This is equally important within less extreme collaborative and cultural contexts. Look around at those working with you. Do you have enough partners to sustain your work? If not, does this coincide with an absence of women? Have women with the required qualities and abilities been given the same opportunities as men to take lead roles? Lastly, and perhaps most challengingly for those who think themselves sufficiently diversity aware, are you really identifying and taking advantage of the unique skills, qualities and characteristics of the women working with you?

Friday, 5 May 2017

This is how a collaborative person works: 14. choose the right vehicles for your context, your people and their motivation

(This post draws heavily upon the experiences of Paul Macalindin as described in his book Upbeat, which chronicles his inspiring work with the National Youth Orchestra of Iraq.)


'The electricity cut out during our Skype call. This is why classical music is such a good art form for Iraq. You don't need to plug in a cello!'

'I decided we should also perform Beethoven's Prometheus Overture, a fitting start to as bold an act of creation as ourselves, and finish with Haydn's Symphony No 99. These two works lay at the heart of my pedagogy, as the musicians couldn't help but learn about their various roles as orchestral players, melodically, harmonically and rhythmically.'

'Haydn's Symphony No 99 was not only my best guess at what they could pull off in two weeks, but also an injection of humour. Haydn revels in his false starts and finishes, witty turns of phrase, pregnant daft pauses and great tunes. 

From Upbeat: the Story of the National Youth Orchestra of Iraq by Paul Macalindin


The first quotation cuts to the chase in explaining why classical music was such a good vehicle for artistic collaboration within Iraq: it did not overly rely on technology and the energy needed to power it!

The second quotation emphasises how important it was to find and focus upon music which would help the young players of the NYOI develop the broad range of skills needed to collaborate musically and perform orchestral music well.

The third quotation illustrates the care needed in finding music which would maintain the young players motivation by being not only suitably challenging but also appropriately enjoyable to play.

The above makes it clear that amongst everything which has to be thought about and addressed whilst starting and developing any collaborative project, three questions must be given priority:

  1. What is the best vehicle or form of collaboration to meet the needs and limitations of your context? 
  2. Which vehicles, projects or activities will help you and your partners develop the skills needed to perform effectively and attain the collaboration's goals?
  3. Which vehicles, projects or activities will achieve the right balance between being not only suitably challenging but also enjoyable (or at least fulfilling) to do?               

The last question is often the least asked but can be the most important to answer, especially when encouraging people to do new and difficult tasks and achieve new and ambitious goals.

Monday, 1 May 2017

This is how a collaborative person works: 13. welcome provocation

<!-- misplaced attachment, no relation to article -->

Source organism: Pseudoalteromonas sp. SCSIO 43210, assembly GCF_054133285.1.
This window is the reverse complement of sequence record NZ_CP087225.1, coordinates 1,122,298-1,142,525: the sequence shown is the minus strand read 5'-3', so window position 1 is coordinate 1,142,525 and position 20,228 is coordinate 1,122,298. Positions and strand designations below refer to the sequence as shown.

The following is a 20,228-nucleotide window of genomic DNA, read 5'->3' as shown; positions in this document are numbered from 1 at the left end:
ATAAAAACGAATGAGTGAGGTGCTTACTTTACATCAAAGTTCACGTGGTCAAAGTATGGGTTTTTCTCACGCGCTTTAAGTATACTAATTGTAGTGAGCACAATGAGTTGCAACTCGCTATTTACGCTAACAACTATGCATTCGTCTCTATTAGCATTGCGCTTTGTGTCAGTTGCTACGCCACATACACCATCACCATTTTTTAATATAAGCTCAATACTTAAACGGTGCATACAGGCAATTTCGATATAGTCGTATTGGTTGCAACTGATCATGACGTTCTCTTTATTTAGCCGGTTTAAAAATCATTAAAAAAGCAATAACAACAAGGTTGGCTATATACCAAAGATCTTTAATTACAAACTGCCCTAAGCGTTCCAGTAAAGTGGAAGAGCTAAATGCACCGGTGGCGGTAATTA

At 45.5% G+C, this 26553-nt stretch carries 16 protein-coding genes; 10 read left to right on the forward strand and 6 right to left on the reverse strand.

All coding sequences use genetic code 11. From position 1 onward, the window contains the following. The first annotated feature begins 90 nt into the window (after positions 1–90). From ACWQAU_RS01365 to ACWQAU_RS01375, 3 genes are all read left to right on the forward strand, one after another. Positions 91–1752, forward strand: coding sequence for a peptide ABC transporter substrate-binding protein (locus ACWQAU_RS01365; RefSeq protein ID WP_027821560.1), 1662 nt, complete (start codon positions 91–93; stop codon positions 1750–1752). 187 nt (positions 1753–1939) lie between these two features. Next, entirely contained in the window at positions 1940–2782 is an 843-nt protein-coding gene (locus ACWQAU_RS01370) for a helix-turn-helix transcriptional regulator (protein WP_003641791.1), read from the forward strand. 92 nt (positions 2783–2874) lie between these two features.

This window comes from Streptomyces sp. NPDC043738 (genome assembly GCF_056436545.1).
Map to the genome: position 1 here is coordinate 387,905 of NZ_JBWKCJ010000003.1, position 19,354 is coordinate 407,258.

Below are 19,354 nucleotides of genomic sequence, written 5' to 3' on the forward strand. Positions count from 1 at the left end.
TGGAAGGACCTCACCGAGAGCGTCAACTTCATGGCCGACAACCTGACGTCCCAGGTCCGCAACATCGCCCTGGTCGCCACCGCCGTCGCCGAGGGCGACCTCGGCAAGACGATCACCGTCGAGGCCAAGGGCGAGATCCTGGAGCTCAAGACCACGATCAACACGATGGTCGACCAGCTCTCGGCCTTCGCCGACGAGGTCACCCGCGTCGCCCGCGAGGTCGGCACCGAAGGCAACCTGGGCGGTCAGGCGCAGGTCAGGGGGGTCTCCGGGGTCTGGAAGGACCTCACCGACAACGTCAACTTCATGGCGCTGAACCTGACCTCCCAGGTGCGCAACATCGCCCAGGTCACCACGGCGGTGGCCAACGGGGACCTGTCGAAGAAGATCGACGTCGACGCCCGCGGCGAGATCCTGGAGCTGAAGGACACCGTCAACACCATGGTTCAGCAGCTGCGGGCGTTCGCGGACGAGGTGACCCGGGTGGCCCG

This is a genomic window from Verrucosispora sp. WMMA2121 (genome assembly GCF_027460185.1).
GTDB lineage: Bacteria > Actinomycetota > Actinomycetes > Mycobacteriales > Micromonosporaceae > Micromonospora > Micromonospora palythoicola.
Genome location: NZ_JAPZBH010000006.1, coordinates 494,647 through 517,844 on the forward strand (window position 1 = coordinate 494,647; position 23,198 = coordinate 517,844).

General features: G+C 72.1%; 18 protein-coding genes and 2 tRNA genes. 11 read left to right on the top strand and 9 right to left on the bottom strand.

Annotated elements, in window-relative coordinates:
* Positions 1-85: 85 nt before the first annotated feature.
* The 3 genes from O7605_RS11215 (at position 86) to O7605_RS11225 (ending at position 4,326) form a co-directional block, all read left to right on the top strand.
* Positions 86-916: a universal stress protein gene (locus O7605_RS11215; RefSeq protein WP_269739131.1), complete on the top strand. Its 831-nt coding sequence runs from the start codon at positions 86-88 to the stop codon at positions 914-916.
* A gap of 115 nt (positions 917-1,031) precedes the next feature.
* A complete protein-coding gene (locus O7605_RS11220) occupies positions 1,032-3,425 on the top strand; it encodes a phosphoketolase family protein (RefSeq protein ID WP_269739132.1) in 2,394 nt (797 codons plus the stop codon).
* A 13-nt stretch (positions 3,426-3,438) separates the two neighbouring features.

(This post draws heavily upon the experiences of Paul Macalindin as described in his book Upbeat, which chronicles his inspiring work with the National Youth Orchestra of Iraq.)


'Orchestra of Dreams, Channel Four's news segment on us, aired that evening. With it came the first taste of some tough questions. How did it feel accepting money from a government that invaded Iraq? Was this guilt money? Zuhal and I were taken aback but also grateful for the provocation, which helped us read the visit's political undercurrents.'

From Upbeat: the Story of the National Youth Orchestra of Iraq by Paul Macalindin


The above quotation relates to a documentary aired during the NYOI's 2012 tour of the UK. It emphasises how important it is to welcome and be grateful for provocative comments and questions.

Arguably, this is particularly so for collaborative initiatives which are ground breaking and consequently often seen as controversial (just like the NYOI).

This is because many such collaborations find themselves working against the grain of establishment practice and public opinion and the provocations received from the custodians of the former and the representatives of the latter help them enhance the clarity and acceptability of their purpose and key messages, improve their overall effectiveness and, importantly, prepare for any negative reactions, unhelpful political manoeuvrings or animal traps placed in their way.

When listened to openly and carefully, provocative questions and comments reveal much about the preoccupations and interests of the people a collaboration has to work with, work around and, in some cases, work against.

So, as well as getting your mouth ready to make arguments in defence of your collaboration, get your ears ready to listen very carefully to what people are saying and how people are saying it (and get your eyes ready to notice where and when they are choosing to say it).

Then, as I say above, you will be able to use what you have discovered to not only enhance your effectiveness within the context you are working but also prepare for and perhaps avoid the harmful frictions and painful splintering that comes of working against the grain.